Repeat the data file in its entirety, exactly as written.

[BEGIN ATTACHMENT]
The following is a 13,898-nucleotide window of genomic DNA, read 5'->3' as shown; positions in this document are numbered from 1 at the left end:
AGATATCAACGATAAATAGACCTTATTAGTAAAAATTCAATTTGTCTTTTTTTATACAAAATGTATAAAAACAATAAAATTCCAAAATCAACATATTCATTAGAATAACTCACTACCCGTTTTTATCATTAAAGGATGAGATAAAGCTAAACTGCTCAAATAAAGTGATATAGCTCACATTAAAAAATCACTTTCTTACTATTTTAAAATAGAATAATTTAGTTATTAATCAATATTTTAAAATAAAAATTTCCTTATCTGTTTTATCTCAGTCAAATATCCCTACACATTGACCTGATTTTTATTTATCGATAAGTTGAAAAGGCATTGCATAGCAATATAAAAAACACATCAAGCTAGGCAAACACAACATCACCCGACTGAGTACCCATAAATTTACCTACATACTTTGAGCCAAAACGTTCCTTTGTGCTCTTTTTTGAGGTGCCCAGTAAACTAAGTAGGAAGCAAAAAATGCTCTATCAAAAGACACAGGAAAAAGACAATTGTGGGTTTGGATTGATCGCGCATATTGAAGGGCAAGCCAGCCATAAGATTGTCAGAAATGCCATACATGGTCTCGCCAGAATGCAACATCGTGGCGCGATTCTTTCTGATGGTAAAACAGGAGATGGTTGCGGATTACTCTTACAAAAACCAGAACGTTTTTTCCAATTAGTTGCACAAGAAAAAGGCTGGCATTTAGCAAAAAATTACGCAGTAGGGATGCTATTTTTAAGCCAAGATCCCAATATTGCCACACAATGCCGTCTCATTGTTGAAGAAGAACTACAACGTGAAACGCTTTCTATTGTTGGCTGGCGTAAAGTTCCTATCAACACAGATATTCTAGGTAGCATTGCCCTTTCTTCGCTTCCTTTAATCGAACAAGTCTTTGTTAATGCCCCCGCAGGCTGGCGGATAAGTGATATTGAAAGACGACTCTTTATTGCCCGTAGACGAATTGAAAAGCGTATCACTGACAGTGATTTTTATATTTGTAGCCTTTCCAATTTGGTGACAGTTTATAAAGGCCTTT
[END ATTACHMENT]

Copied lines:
The following is a 13,898-nucleotide window of genomic DNA, read 5'->3' as shown; positions in this document are numbered from 1 at the left end:
AGATATCAACGATAAATAGACCTTATTAGTAAAAATTCAATTTGTCTTTTTTTATACAAAATGTATAAAAACAATAAAATTCCAAAATCAACATATTCATTAGAATAACTCACTACCCGTTTTTATCATTAAAGGATGAGATAAAGCTAAACTGCTCAAATAAAGTGATATAGCTCACATTAAAAAATCACTTTCTTACTATTTTAAAATAGAATAATTTAGTTATTAATCAATATTTTAAAATAAAAATTTCCTTATCTGTTTTATCTCAGTCAAATATCCCTACACATTGACCTGATTTTTATTTATCGATAAGTTGAAAAGGCATTGCATAGCAATATAAAAAACACATCAAGCTAGGCAAACACAACATCACCCGACTGAGTACCCATAAATTTACCTACATACTTTGAGCCAAAACGTTCCTTTGTGCTCTTTTTTGAGGTGCCCAGTAAACTAAGTAGGAAGCAAAAAATGCTCTATCAAAAGACACAGGAAAAAGACAATTGTGGGTTTGGATTGATCGCGCATATTGAAGGGCAAGCCAGCCATAAGATTGTCAGAAATGCCATACATGGTCTCGCCAGAATGCAACATCGTGGCGCGATTCTTTCTGATGGTAAAACAGGAGATGGTTGCGGATTACTCTTACAAAAACCAGAACGTTTTTTCCAATTAGTTGCACAAGAAAAAGGCTGGCATTTAGCAAAAAATTACGCAGTAGGGATGCTATTTTTAAGCCAAGATCCCAATATTGCCACACAATGCCGTCTCATTGTTGAAGAAGAACTACAACGTGAAACGCTTTCTATTGTTGGCTGGCGTAAAGTTCCTATCAACACAGATATTCTAGGTAGCATTGCCCTTTCTTCGCTTCCTTTAATCGAACAAGTCTTTGTTAATGCCCCCGCAGGCTGGCGGATAAGTGATATTGAAAGACGACTCTTTATTGCCCGTAGACGAATTGAAAAGCGTATCACTGACAGTGATTTTTATATTTGTAGCCTTTCCAATTTGGTGACAGTTTATAAAGGCCTTT